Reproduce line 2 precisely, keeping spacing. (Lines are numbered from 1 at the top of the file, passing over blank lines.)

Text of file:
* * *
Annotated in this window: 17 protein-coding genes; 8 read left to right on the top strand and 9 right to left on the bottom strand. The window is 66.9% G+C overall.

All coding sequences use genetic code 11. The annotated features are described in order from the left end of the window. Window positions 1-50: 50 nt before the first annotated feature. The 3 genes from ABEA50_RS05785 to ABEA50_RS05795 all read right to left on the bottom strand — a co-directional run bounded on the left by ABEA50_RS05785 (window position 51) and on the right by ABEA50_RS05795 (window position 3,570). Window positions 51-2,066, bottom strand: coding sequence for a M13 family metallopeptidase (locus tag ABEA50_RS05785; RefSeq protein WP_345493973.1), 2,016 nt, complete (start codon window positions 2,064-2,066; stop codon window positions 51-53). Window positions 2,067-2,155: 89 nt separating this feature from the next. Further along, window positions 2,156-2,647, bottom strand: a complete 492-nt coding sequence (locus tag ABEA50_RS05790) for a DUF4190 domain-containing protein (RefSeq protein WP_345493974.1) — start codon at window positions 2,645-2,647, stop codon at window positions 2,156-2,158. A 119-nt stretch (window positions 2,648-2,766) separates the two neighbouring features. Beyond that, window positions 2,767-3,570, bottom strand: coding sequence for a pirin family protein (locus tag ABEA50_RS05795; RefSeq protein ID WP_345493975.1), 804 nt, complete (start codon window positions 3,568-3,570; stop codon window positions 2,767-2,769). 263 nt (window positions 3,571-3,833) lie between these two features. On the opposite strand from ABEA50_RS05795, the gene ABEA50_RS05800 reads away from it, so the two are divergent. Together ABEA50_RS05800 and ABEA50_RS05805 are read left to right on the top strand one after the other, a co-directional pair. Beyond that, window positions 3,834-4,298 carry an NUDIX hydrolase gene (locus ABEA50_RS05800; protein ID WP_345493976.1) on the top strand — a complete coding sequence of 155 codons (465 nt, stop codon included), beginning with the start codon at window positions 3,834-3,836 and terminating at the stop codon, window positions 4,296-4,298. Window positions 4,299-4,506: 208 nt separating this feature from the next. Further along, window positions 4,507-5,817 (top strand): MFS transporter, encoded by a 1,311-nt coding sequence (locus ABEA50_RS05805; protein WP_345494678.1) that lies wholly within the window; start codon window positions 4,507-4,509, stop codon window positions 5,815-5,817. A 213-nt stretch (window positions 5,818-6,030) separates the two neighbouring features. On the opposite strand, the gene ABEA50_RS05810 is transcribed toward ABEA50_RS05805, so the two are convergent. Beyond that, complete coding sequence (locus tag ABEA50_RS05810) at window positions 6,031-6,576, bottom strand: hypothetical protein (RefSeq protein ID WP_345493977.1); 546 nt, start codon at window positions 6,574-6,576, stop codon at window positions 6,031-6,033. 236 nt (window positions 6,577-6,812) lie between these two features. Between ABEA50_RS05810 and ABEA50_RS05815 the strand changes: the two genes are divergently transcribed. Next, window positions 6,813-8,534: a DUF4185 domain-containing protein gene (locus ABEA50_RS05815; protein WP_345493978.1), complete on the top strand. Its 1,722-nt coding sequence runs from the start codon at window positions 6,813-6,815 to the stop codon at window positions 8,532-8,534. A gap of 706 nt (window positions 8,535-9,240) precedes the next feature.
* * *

All coding sequences use genetic code 11. The annotated features are described in order from the left end of the window. Window positions 1-50: 50 nt before the first annotated feature. The 3 genes from ABEA50_RS05785 to ABEA50_RS05795 all read right to left on the bottom strand — a co-directional run bounded on the left by ABEA50_RS05785 (window position 51) and on the right by ABEA50_RS05795 (window position 3,570). Window positions 51-2,066, bottom strand: coding sequence for a M13 family metallopeptidase (locus tag ABEA50_RS05785; RefSeq protein WP_345493973.1), 2,016 nt, complete (start codon window positions 2,064-2,066; stop codon window positions 51-53). Window positions 2,067-2,155: 89 nt separating this feature from the next. Further along, window positions 2,156-2,647, bottom strand: a complete 492-nt coding sequence (locus tag ABEA50_RS05790) for a DUF4190 domain-containing protein (RefSeq protein WP_345493974.1) — start codon at window positions 2,645-2,647, stop codon at window positions 2,156-2,158. A 119-nt stretch (window positions 2,648-2,766) separates the two neighbouring features. Beyond that, window positions 2,767-3,570, bottom strand: coding sequence for a pirin family protein (locus tag ABEA50_RS05795; RefSeq protein ID WP_345493975.1), 804 nt, complete (start codon window positions 3,568-3,570; stop codon window positions 2,767-2,769). 263 nt (window positions 3,571-3,833) lie between these two features. On the opposite strand from ABEA50_RS05795, the gene ABEA50_RS05800 reads away from it, so the two are divergent. Together ABEA50_RS05800 and ABEA50_RS05805 are read left to right on the top strand one after the other, a co-directional pair. Beyond that, window positions 3,834-4,298 carry an NUDIX hydrolase gene (locus ABEA50_RS05800; protein ID WP_345493976.1) on the top strand — a complete coding sequence of 155 codons (465 nt, stop codon included), beginning with the start codon at window positions 3,834-3,836 and terminating at the stop codon, window positions 4,296-4,298. Window positions 4,299-4,506: 208 nt separating this feature from the next. Further along, window positions 4,507-5,817 (top strand): MFS transporter, encoded by a 1,311-nt coding sequence (locus ABEA50_RS05805; protein WP_345494678.1) that lies wholly within the window; start codon window positions 4,507-4,509, stop codon window positions 5,815-5,817. A 213-nt stretch (window positions 5,818-6,030) separates the two neighbouring features. On the opposite strand, the gene ABEA50_RS05810 is transcribed toward ABEA50_RS05805, so the two are convergent. Beyond that, complete coding sequence (locus tag ABEA50_RS05810) at window positions 6,031-6,576, bottom strand: hypothetical protein (RefSeq protein ID WP_345493977.1); 546 nt, start codon at window positions 6,574-6,576, stop codon at window positions 6,031-6,033. 236 nt (window positions 6,577-6,812) lie between these two features. Between ABEA50_RS05810 and ABEA50_RS05815 the strand changes: the two genes are divergently transcribed. Next, window positions 6,813-8,534: a DUF4185 domain-containing protein gene (locus ABEA50_RS05815; protein WP_345493978.1), complete on the top strand. Its 1,722-nt coding sequence runs from the start codon at window positions 6,813-6,815 to the stop codon at window positions 8,532-8,534. A gap of 706 nt (window positions 8,535-9,240) precedes the next feature.